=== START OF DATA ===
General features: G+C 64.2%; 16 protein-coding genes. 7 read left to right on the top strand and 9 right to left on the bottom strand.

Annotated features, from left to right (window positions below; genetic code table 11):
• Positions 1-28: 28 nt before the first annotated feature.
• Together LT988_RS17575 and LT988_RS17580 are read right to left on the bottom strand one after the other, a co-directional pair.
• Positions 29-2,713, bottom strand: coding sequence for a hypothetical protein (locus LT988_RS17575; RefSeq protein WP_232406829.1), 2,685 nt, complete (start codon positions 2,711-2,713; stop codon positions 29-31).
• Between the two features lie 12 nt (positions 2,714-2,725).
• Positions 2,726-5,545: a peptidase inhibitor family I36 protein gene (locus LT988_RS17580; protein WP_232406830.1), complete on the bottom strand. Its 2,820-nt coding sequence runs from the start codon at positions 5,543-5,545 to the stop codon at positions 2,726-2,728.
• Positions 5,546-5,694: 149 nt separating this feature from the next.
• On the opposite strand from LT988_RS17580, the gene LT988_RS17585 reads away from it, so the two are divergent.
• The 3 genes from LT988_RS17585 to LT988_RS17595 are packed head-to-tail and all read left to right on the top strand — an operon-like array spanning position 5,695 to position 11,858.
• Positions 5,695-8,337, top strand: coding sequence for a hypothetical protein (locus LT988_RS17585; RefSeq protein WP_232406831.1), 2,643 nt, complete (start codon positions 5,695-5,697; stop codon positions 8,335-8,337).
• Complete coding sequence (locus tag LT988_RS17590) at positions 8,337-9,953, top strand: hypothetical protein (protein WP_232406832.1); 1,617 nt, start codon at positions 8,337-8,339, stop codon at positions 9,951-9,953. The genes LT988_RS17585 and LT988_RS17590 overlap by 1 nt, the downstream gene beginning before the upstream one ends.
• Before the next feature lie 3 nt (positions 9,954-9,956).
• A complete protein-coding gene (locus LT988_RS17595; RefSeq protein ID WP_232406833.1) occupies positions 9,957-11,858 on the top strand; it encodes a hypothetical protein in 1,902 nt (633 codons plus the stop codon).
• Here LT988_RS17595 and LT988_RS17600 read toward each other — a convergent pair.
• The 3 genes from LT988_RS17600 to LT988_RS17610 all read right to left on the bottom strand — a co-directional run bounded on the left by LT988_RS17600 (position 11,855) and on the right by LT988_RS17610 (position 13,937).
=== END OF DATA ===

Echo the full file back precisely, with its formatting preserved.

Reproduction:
General features: G+C 64.2%; 16 protein-coding genes. 7 read left to right on the top strand and 9 right to left on the bottom strand.

Annotated features, from left to right (window positions below; genetic code table 11):
• Positions 1-28: 28 nt before the first annotated feature.
• Together LT988_RS17575 and LT988_RS17580 are read right to left on the bottom strand one after the other, a co-directional pair.
• Positions 29-2,713, bottom strand: coding sequence for a hypothetical protein (locus LT988_RS17575; RefSeq protein WP_232406829.1), 2,685 nt, complete (start codon positions 2,711-2,713; stop codon positions 29-31).
• Between the two features lie 12 nt (positions 2,714-2,725).
• Positions 2,726-5,545: a peptidase inhibitor family I36 protein gene (locus LT988_RS17580; protein WP_232406830.1), complete on the bottom strand. Its 2,820-nt coding sequence runs from the start codon at positions 5,543-5,545 to the stop codon at positions 2,726-2,728.
• Positions 5,546-5,694: 149 nt separating this feature from the next.
• On the opposite strand from LT988_RS17580, the gene LT988_RS17585 reads away from it, so the two are divergent.
• The 3 genes from LT988_RS17585 to LT988_RS17595 are packed head-to-tail and all read left to right on the top strand — an operon-like array spanning position 5,695 to position 11,858.
• Positions 5,695-8,337, top strand: coding sequence for a hypothetical protein (locus LT988_RS17585; RefSeq protein WP_232406831.1), 2,643 nt, complete (start codon positions 5,695-5,697; stop codon positions 8,335-8,337).
• Complete coding sequence (locus tag LT988_RS17590) at positions 8,337-9,953, top strand: hypothetical protein (protein WP_232406832.1); 1,617 nt, start codon at positions 8,337-8,339, stop codon at positions 9,951-9,953. The genes LT988_RS17585 and LT988_RS17590 overlap by 1 nt, the downstream gene beginning before the upstream one ends.
• Before the next feature lie 3 nt (positions 9,954-9,956).
• A complete protein-coding gene (locus LT988_RS17595; RefSeq protein ID WP_232406833.1) occupies positions 9,957-11,858 on the top strand; it encodes a hypothetical protein in 1,902 nt (633 codons plus the stop codon).
• Here LT988_RS17595 and LT988_RS17600 read toward each other — a convergent pair.
• The 3 genes from LT988_RS17600 to LT988_RS17610 all read right to left on the bottom strand — a co-directional run bounded on the left by LT988_RS17600 (position 11,855) and on the right by LT988_RS17610 (position 13,937).